How do I use a foam roller?

23rd Jul 18 | Lifestyle

Liz Connor asks an expert to share a simple guide on the muscles you need to target with this inexpensive but useful piece of gym kit.

Foam rolling. You might have heard the term, you might have seen one in your local gym, but seriously – what the heck do you actually do with one?

These days, they seem to be everywhere, and plenty of fitness buffs on Instagram say that a roller – which is a simple cylinder made of a firm but slightly squishy material – is a vital part of any active person’s cool-down routine. The idea is that you roll your body over it after any strenuous exercise that’s likely to make your muscles ache the next day.

If, like us, you’re a little clueless about the mechanics of foam rolling, we’ve asked personal trainer Katie Anderson (flyldn.co.uk) to give some helpful pointers on how to get the most out of this tool…

 

They see me rolling, they haaatin 😎 – SMR (self-myofascial release) via a foam roller is an effective and valuable way of enhancing your training and feeling better overall – You will feel a difference immediately after but as with anything in life you need to be consistent to really reap the benefits – Very simply put (and I mean very simply) foam rolling works by breaking down soft tissue adhesions and scar tissue (I will do another post diving more into this as I begin to understand it more) – Lastly foam rolling should not take you 45mins. You need to do foam rolling smarter and not longer! As Eric Cressey would say; ‘ If foam rolling takes you 45mins, your doing it wrong – or you need something else to reduce “tightness.” Or you just need a cooler hobby’ 😉 – If you guys want to know more let me know and I can make a mini series on foam rolling #wisewords #selfmyofascialrelease #foamroller #foamrolling #leylagulasi #sydneybodiespersonaltraining

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What are foam rollers useful for?

When they’re used in the right way, foam rollers can release tension and tightness between the muscles and the fascia (fibrous tissue enclosing a muscle).

Also know as self-myofascial release, the technique helps to massage your trigger points – specific ‘knots’ that form in muscles from repetitive moving patterns, like running and reps. It’s basically a self-massage technique, using your body weight.

“It starts off a little uncomfortable,” says Anderson, ” but after a few seconds, you feel the knots popping loose, muscles beginning to smooth out and finally, you can breathe through the roll.

“Foam rolling isn’t only for gym goers, cycling lovers or street runners – everyone can try it, and if you do any physical activity, then you definitely should be rolling.

“If you’re concerned about foam rolling due to any heart, lung, kidney issues, skin irritation, bleeding, or pre- or post-natal health, then you should always consult your doctor beforehand.”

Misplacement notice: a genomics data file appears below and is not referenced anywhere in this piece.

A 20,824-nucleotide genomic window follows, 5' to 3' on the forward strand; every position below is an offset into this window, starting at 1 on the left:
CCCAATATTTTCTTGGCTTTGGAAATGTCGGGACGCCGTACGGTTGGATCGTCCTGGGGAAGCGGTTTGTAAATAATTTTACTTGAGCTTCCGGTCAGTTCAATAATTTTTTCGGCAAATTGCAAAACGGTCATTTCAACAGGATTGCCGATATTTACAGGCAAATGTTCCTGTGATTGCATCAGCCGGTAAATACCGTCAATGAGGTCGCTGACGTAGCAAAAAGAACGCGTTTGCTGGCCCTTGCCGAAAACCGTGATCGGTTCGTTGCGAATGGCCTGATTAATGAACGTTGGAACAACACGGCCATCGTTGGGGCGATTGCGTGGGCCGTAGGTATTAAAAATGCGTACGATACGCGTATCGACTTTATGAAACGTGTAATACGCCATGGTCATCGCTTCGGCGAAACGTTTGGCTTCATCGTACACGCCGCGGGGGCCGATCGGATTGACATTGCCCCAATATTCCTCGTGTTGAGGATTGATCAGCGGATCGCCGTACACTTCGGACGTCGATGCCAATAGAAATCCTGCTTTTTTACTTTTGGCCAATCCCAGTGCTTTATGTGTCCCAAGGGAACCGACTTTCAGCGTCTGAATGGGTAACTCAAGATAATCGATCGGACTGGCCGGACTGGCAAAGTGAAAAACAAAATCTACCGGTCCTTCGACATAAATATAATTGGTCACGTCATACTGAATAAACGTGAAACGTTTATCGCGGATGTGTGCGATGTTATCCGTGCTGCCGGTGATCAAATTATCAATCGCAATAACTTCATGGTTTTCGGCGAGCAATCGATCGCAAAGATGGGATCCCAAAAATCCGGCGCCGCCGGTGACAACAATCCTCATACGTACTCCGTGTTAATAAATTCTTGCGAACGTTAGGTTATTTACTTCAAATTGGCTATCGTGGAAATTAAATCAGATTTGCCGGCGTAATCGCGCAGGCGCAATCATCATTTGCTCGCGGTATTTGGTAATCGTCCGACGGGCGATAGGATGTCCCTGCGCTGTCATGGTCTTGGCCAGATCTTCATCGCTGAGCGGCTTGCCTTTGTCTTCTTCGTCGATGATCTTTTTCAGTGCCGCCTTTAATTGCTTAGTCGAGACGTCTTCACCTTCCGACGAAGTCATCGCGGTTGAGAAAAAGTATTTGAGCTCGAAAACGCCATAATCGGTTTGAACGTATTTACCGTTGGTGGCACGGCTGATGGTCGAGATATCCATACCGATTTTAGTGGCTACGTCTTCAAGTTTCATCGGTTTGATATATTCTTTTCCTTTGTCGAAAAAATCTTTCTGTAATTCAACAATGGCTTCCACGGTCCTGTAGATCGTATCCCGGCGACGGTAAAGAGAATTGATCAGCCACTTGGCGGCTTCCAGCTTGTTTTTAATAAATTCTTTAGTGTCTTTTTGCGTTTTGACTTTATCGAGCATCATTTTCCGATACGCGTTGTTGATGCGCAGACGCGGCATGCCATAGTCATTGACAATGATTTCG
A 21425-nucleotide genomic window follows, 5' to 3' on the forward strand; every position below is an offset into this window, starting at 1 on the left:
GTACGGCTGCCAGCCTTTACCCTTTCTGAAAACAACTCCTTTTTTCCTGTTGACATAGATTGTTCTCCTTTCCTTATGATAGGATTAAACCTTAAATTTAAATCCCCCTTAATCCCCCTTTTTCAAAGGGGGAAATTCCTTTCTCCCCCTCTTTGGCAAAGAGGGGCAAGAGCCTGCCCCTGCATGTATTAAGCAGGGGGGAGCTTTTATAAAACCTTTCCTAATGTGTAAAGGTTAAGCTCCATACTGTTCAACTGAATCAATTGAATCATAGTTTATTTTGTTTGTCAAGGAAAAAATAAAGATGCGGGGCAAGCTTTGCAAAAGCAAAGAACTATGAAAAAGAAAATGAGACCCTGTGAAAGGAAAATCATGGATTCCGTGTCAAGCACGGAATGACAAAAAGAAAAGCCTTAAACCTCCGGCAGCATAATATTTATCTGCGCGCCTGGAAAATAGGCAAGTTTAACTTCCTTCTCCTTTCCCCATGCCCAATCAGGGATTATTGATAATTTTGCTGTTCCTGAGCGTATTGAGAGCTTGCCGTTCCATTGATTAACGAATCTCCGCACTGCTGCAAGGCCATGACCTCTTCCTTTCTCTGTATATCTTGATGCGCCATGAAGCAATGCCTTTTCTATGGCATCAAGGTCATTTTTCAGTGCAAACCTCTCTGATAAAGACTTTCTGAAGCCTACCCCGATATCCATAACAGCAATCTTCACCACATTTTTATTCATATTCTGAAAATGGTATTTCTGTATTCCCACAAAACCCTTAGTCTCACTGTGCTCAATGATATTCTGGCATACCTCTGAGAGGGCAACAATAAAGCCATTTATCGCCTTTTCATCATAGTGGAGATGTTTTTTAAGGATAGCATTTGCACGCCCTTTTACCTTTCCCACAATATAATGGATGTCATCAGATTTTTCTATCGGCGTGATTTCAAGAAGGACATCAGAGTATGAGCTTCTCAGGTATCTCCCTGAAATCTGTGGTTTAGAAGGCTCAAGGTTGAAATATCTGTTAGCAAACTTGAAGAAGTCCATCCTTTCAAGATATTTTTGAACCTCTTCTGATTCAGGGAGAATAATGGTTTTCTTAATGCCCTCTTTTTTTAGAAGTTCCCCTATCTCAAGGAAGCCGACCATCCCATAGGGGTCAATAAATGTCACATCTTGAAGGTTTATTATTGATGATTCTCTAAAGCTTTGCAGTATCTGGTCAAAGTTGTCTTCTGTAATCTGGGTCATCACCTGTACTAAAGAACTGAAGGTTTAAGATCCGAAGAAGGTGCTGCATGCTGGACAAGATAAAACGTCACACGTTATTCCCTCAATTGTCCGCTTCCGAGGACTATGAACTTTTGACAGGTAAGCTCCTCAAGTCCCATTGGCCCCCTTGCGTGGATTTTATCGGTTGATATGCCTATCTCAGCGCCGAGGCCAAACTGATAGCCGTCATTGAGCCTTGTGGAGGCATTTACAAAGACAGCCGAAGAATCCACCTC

The four best moves to fit into your schedule

1. Back (Thoracic Spine)

Beautiful woman pilates instructor stretching and warming up using foam roller
(Thinkstock/PA)

“Start by sitting on the floor, legs slightly bent and hip distance apart, with your feet planted. Place the foam roller on your mid-back. Cross your arms over your chest and press your hips to sky, as if you’re going to do a glute bridge, placing your body weight onto the foam roller.

“From here, keep your core engaged and with power from the legs, start to slowly roll forward and back. When you find a sore patch, hold the position (I know it’s sore) for about 30 seconds. Then you should continue to roll.”

2. Bum (Glutes/Piriformis)

(Thinkstock/PA)

“Simply sit your bum onto the foam roller like it’s a chair. By lifting one leg and sitting it on top of the other leg, like a ‘figure four’ stretch (ankle to opposite knee),  you can focus on one side at a time.

“Once in position, use the single leg planted on the floor in front of you and your hands planted on the floor behind you to slowly roll forward and back. Keeping your core engaged, hold any position where it’s sore. When you’re ready, swap your legs over.”

3. Calves (Gastrocnemius)

Pilates instructor coaching a beautiful woman using foam roller
(Thinkstock/PA)

“Sit on the floor and place the foam roller under one calf. With your hands under your shoulders in a tricep dip position, push your hips up, placing weight onto the foam roller.

“With the opposite leg slightly bent and foot planted, begin to roll on the calf. Once you find a tight area, lift off the opposite planted foot and place it on top of working leg, in crossed position to add weight.

“Keep your shoulders and back engaged, and your glutes squeezed to assist this lifted position. Swap your legs when you’re ready.”

4. Lats (Latissimus Dorsi)

Beautiful woman pilates instructor stretching and warming up using foam roller
(Thinkstock/PA)

“Lying on your side, place the foam roller under your armpit, with the arm extended straight above the head. Bend the knee closest to the ground and keep the top leg straight with your foot planted.

“Using the shin and straight leg, lift your hips slightly and begin to roll. It might take you a few tries to get into the right position (especially if you’re on a slippy surface) so make sure you have bare feet for this one.

“Keeping your spare hand on the ground, in front of your belly button to help stabilise, hold the position for 30 seconds and the swap sides.”



© Press Association 2018

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